Bishop Swanson is a graduate of Southern Bible College. He holds a master’s degree from the Interdenominational Theological Center in Atlanta and is currently working toward a doctor of ministry degree at Southern Methodist University.
• Larry Robinson has been named vice president for research at Florida A&M University in Tallahassee. He is the director of the Environmental Cooperative Science Center at the university.
Dr. Robinson is a graduate of Memphis State University. He holds a Ph.D. in nuclear chemistry from Washington University.
• Onwubiko Agozino was named professor of sociology and director of the Africana studies program at Virginia Tech. He will start at the university this coming fall. Currently he is deputy dean for graduate studies and research at the University of the West Indies in Trinidad and Tobago.
A graduate of the University of Calabar in Nigeria, he holds a master’s degree from the University of Cambridge and a Ph.D. from the University of Edinburgh.
• Fisk University, the historically black educational institution in Nashville, Tennessee, received a $480,000 grant from the Volkswagen Group of America to create a fellowship program for high-achieving students who are engaged in community-service projects.
• North Carolina A&T State University, the historically black educational institution in Greensboro, received a $50,000 grant from Siemens Building Technologies. The money will be used for scholarships and to improve academic offerings in architectural engineering and building energy management.
• Norfolk State University, the historically black educational institution in Virginia, received an anonymous $3.5 million gift, the largest donation in the university’s history. Most of the money will be used to bolster the university’s financial aid programs. About $500,000 will be used to support faculty research.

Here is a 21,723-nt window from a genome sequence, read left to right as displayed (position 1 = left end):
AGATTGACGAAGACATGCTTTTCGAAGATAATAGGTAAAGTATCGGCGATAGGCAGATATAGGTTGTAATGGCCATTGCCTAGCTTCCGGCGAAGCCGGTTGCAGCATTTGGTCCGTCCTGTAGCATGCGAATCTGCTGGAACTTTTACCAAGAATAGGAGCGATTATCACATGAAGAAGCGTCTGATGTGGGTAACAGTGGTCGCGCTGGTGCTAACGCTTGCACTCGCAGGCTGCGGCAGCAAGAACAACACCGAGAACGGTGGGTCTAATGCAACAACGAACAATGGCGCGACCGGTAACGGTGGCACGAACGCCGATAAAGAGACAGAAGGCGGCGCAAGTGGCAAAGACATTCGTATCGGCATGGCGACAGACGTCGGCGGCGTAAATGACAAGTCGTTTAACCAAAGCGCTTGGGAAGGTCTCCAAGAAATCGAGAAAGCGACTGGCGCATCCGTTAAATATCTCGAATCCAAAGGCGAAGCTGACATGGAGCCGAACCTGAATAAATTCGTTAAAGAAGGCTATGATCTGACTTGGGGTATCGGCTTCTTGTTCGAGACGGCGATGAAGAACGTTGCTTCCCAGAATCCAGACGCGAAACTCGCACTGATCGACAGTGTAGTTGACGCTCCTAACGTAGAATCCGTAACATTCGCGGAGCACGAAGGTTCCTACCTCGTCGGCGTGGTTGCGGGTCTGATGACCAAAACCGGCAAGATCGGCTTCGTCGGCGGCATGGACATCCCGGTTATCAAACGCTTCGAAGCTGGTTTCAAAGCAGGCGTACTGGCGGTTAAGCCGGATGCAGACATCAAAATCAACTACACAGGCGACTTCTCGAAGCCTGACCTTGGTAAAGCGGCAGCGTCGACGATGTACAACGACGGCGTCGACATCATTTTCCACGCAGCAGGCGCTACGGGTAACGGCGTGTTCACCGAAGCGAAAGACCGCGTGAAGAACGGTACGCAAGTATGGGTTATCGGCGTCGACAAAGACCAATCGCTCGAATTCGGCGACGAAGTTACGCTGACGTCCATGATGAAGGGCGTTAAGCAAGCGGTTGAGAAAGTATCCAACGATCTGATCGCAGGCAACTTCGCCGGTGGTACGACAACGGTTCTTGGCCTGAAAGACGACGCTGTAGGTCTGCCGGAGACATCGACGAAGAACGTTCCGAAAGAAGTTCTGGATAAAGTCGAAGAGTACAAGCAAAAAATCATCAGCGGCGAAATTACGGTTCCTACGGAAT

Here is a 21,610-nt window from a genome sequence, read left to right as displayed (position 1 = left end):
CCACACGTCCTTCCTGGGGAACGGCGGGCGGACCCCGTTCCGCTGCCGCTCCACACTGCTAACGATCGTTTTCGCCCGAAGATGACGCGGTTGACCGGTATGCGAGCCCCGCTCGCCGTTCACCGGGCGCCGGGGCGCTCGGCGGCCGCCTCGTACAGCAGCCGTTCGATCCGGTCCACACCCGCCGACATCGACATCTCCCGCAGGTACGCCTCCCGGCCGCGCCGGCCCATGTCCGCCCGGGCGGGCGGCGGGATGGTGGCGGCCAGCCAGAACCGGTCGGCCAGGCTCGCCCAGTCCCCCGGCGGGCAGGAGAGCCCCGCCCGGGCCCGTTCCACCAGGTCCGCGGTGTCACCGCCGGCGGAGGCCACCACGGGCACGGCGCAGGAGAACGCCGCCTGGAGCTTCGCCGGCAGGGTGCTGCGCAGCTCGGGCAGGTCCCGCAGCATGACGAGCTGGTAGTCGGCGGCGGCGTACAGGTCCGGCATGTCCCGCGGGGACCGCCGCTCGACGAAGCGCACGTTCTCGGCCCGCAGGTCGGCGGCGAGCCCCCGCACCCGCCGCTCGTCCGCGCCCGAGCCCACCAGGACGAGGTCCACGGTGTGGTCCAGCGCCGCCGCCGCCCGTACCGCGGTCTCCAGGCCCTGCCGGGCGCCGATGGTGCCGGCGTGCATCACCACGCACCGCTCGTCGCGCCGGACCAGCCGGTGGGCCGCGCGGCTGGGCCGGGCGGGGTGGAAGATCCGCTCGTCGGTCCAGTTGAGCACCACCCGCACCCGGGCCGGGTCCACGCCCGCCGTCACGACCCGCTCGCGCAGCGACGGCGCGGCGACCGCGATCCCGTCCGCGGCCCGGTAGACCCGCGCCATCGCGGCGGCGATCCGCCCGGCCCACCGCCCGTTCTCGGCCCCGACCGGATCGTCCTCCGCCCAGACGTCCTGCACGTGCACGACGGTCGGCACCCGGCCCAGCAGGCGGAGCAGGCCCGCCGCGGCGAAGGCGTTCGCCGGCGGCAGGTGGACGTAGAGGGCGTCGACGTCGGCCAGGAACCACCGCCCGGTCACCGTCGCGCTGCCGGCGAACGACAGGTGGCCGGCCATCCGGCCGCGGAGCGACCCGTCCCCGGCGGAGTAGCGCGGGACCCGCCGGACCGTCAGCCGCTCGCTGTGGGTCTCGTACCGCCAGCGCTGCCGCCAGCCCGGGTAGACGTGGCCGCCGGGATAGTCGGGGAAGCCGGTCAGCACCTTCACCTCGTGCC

• Indiana University-Purdue University, Indianapolis received a $650,000 grant from the Lumina Foundation for Education for a research study on improving the success of black male students in high schools and colleges in Indiana.
Law School at Florida A&M University Awaiting Crucial Decision on Accreditation
In October 2007 inspectors from the American Bar Association issued a negative opinion on the law school at historically black Florida A&M University in Orlando. The ABA declared that due to faculty dissent and leadership issues, the law school was “stuck in a rut.” The ABA inspectors warned that the law school had a “steep mountain to climb” in order to win full accreditation.
The decision on accreditation of the law school will be made in the coming months. If the ABA declines to accredit the law school, students at Florida A&M will not be eligible to take the state bar examination.
Officials at the law school remain optimistic. Dean LeRoy Pernell, who has been on the job for slightly more than a year, has made significant improvements in the quality of the faculty and in the school’s facilities. But it remains to be seen if these improvements are enough to satisfy the ABA.
The Racial Scorecard on Federal Aid to Undergraduate College Students
New data from the U.S. Department of Education shows that in 2004, 47.7 percent of all undergraduate black students enrolled in higher education received a federal grant to help finance their education. For whites, only 21.3 percent of all undergraduate students received federal grant money to help defray the cost of college.
The average dollar amount of federal grants to black undergraduate students was $3,442. The mean dollar amount of grants to white undergraduates was $3,075.